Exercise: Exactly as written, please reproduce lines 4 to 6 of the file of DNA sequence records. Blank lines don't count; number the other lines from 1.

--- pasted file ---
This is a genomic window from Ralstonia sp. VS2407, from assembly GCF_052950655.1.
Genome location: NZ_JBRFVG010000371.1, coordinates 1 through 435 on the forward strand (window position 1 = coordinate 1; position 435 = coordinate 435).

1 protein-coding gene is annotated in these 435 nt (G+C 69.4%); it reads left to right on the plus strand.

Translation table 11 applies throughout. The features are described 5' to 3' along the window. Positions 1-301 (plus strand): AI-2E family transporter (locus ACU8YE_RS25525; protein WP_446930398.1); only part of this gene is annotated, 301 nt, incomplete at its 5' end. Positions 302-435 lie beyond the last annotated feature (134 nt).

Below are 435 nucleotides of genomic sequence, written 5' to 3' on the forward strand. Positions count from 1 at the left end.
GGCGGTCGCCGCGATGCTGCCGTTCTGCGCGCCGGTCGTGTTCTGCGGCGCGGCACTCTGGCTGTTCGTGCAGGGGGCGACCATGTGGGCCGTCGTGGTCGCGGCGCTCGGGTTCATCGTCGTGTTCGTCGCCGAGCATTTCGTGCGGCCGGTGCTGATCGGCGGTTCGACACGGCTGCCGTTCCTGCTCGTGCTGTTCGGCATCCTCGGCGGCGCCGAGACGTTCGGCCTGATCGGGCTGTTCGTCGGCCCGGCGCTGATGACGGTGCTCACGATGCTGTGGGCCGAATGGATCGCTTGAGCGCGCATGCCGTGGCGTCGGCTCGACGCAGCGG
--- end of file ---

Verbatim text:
Translation table 11 applies throughout. The features are described 5' to 3' along the window. Positions 1-301 (plus strand): AI-2E family transporter (locus ACU8YE_RS25525; protein WP_446930398.1); only part of this gene is annotated, 301 nt, incomplete at its 5' end. Positions 302-435 lie beyond the last annotated feature (134 nt).

Below are 435 nucleotides of genomic sequence, written 5' to 3' on the forward strand. Positions count from 1 at the left end.
GGCGGTCGCCGCGATGCTGCCGTTCTGCGCGCCGGTCGTGTTCTGCGGCGCGGCACTCTGGCTGTTCGTGCAGGGGGCGACCATGTGGGCCGTCGTGGTCGCGGCGCTCGGGTTCATCGTCGTGTTCGTCGCCGAGCATTTCGTGCGGCCGGTGCTGATCGGCGGTTCGACACGGCTGCCGTTCCTGCTCGTGCTGTTCGGCATCCTCGGCGGCGCCGAGACGTTCGGCCTGATCGGGCTGTTCGTCGGCCCGGCGCTGATGACGGTGCTCACGATGCTGTGGGCCGAATGGATCGCTTGAGCGCGCATGCCGTGGCGTCGGCTCGACGCAGCGG